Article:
Molecular genetic characterisation of the Asc locus of tomato conferring resistance to the fungal pathogen Alternaria alternata f. sp. lycopersici

E.A. van der Biezen, B. Overduin, T.J.A. Kneppers, L.A. Mesbah, H.J.J. Nijkamp, J. Hille

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The Alternaria stem canker disease of tomato is caused by the fungal pathogen Alternaria alternata f. sp. lycopersici and its host-selective AAL-toxins. Resistance to the pathogen and insensitivity to the toxins are conferred by the Asc locus on chromosome 3L. Sensitivity to AAL-toxins is a relative character; the toxins inhibit development of all tested tomato tissues but susceptible cultivars are much more sensitive than resistant cultivars. In addition to tomato, some other plant and animal species are sensitive to the toxins as well. The likely mode of action of AAL-toxins is interference with sphingolipid biosynthesis by specific inhibition of ceramide synthase activity. To molecularly isolate Asc, transposon tagging and positional cloning strategies are applied. As a first step, transposon insertions and restriction fragment length polymorphism (RFLP) markers are identified in proximity of the Asc locus. Subsequently, the transposons are used to inactivate Asc by insertion mutagenesis, and the RFLP markers are used to identify yeast artificial chromosomes (YACs) with tomato DNA inserts. Once an Asc-insertion mutant and/or a YAC encompassing Asc has been obtained, physical isolation and characterisation of Asc will be conceivable. Elucidation of the molecular role of Asc will illuminate the specificity of host recognition by Alternaria alternata f. sp. lycopersici.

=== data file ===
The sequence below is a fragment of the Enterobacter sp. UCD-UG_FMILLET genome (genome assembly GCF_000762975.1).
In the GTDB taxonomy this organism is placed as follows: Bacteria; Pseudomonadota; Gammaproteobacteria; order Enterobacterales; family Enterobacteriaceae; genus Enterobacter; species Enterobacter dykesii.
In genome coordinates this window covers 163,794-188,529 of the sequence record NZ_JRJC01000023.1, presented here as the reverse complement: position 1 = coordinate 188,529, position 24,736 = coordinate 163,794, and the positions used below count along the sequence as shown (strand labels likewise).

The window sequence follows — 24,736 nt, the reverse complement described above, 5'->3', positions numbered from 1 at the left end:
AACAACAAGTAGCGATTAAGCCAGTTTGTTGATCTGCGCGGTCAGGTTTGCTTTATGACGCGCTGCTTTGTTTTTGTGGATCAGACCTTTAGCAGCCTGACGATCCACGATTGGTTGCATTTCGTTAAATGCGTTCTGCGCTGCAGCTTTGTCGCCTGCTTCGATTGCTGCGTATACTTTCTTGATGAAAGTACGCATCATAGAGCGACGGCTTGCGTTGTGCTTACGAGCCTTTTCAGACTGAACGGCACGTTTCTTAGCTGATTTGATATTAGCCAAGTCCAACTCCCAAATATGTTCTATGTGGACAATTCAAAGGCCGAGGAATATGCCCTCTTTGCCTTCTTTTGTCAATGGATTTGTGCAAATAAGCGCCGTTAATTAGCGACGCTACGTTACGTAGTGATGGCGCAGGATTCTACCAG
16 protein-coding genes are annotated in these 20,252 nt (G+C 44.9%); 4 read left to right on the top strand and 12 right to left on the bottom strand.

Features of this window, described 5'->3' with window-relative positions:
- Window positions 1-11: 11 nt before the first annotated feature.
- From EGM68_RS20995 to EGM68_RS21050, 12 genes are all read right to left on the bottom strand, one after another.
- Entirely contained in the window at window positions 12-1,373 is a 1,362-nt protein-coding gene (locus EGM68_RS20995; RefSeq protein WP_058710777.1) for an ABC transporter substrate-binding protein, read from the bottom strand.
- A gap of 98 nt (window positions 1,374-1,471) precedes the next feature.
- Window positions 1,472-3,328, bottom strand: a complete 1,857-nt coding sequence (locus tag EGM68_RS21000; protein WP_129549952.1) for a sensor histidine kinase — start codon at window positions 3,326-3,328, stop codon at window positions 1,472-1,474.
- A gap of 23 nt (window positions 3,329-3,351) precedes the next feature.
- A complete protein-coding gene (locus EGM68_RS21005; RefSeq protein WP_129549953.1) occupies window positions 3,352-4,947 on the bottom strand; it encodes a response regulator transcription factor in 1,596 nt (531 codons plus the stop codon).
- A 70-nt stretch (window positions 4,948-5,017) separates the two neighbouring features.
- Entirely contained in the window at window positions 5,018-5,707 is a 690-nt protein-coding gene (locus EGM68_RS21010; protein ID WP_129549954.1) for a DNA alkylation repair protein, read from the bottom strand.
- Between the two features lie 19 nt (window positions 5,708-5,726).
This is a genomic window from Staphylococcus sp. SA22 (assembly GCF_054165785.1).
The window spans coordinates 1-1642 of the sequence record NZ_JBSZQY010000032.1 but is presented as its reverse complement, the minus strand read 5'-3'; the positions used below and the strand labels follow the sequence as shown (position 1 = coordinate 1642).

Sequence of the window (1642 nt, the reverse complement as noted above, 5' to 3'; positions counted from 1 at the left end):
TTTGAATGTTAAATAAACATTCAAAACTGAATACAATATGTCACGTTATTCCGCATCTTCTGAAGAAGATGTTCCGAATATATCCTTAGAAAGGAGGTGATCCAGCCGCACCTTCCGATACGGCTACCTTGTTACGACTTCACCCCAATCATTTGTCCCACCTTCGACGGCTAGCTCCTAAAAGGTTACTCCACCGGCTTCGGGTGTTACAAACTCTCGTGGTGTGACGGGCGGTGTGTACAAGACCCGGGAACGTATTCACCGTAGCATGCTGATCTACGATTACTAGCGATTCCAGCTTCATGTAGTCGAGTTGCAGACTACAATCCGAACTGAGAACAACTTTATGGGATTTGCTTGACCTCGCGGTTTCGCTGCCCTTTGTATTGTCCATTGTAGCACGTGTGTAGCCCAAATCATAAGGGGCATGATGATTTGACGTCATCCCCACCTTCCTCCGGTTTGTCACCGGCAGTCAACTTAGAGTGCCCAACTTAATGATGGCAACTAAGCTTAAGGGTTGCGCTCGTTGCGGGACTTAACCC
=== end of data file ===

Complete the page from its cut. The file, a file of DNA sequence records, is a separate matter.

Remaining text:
Original languageEnglish
Number of pages13
Issue number3
Publication statusPublished - 1994


  • transposon tagging
  • positional cloning
  • Lycopersicon esculentum
  • Asc locus
  • Alternaria alternata
  • AAL-toxins

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